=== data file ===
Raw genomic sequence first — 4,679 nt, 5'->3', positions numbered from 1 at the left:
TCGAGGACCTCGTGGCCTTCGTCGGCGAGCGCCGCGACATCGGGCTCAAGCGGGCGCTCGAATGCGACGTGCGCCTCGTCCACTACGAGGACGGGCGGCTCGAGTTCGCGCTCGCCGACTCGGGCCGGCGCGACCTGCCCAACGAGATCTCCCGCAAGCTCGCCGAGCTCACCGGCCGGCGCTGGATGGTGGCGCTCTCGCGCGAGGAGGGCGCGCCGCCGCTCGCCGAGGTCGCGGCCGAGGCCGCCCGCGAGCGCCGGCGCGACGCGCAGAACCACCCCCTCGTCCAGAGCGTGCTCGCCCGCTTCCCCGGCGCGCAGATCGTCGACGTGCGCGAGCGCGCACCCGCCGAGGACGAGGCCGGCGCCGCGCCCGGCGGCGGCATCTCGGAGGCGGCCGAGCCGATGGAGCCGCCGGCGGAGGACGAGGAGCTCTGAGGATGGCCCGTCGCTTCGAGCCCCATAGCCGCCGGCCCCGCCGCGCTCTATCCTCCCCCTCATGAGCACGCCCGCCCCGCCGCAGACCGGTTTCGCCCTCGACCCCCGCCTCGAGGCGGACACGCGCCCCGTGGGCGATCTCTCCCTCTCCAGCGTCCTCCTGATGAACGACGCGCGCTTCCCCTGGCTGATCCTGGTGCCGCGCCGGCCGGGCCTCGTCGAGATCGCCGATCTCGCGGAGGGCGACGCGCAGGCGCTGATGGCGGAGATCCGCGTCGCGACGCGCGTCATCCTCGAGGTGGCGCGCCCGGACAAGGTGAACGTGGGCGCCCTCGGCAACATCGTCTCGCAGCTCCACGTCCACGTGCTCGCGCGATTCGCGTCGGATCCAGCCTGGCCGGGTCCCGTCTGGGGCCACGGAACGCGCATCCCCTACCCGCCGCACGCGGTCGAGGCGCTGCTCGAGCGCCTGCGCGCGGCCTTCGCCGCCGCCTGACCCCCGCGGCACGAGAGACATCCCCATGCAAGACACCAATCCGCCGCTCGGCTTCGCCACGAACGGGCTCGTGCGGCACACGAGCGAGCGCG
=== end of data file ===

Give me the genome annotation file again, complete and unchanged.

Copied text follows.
Raw genomic sequence first — 4,679 nt, 5'->3', positions numbered from 1 at the left:
TCGAGGACCTCGTGGCCTTCGTCGGCGAGCGCCGCGACATCGGGCTCAAGCGGGCGCTCGAATGCGACGTGCGCCTCGTCCACTACGAGGACGGGCGGCTCGAGTTCGCGCTCGCCGACTCGGGCCGGCGCGACCTGCCCAACGAGATCTCCCGCAAGCTCGCCGAGCTCACCGGCCGGCGCTGGATGGTGGCGCTCTCGCGCGAGGAGGGCGCGCCGCCGCTCGCCGAGGTCGCGGCCGAGGCCGCCCGCGAGCGCCGGCGCGACGCGCAGAACCACCCCCTCGTCCAGAGCGTGCTCGCCCGCTTCCCCGGCGCGCAGATCGTCGACGTGCGCGAGCGCGCACCCGCCGAGGACGAGGCCGGCGCCGCGCCCGGCGGCGGCATCTCGGAGGCGGCCGAGCCGATGGAGCCGCCGGCGGAGGACGAGGAGCTCTGAGGATGGCCCGTCGCTTCGAGCCCCATAGCCGCCGGCCCCGCCGCGCTCTATCCTCCCCCTCATGAGCACGCCCGCCCCGCCGCAGACCGGTTTCGCCCTCGACCCCCGCCTCGAGGCGGACACGCGCCCCGTGGGCGATCTCTCCCTCTCCAGCGTCCTCCTGATGAACGACGCGCGCTTCCCCTGGCTGATCCTGGTGCCGCGCCGGCCGGGCCTCGTCGAGATCGCCGATCTCGCGGAGGGCGACGCGCAGGCGCTGATGGCGGAGATCCGCGTCGCGACGCGCGTCATCCTCGAGGTGGCGCGCCCGGACAAGGTGAACGTGGGCGCCCTCGGCAACATCGTCTCGCAGCTCCACGTCCACGTGCTCGCGCGATTCGCGTCGGATCCAGCCTGGCCGGGTCCCGTCTGGGGCCACGGAACGCGCATCCCCTACCCGCCGCACGCGGTCGAGGCGCTGCTCGAGCGCCTGCGCGCGGCCTTCGCCGCCGCCTGACCCCCGCGGCACGAGAGACATCCCCATGCAAGACACCAATCCGCCGCTCGGCTTCGCCACGAACGGGCTCGTGCGGCACACGAGCGAGCGCG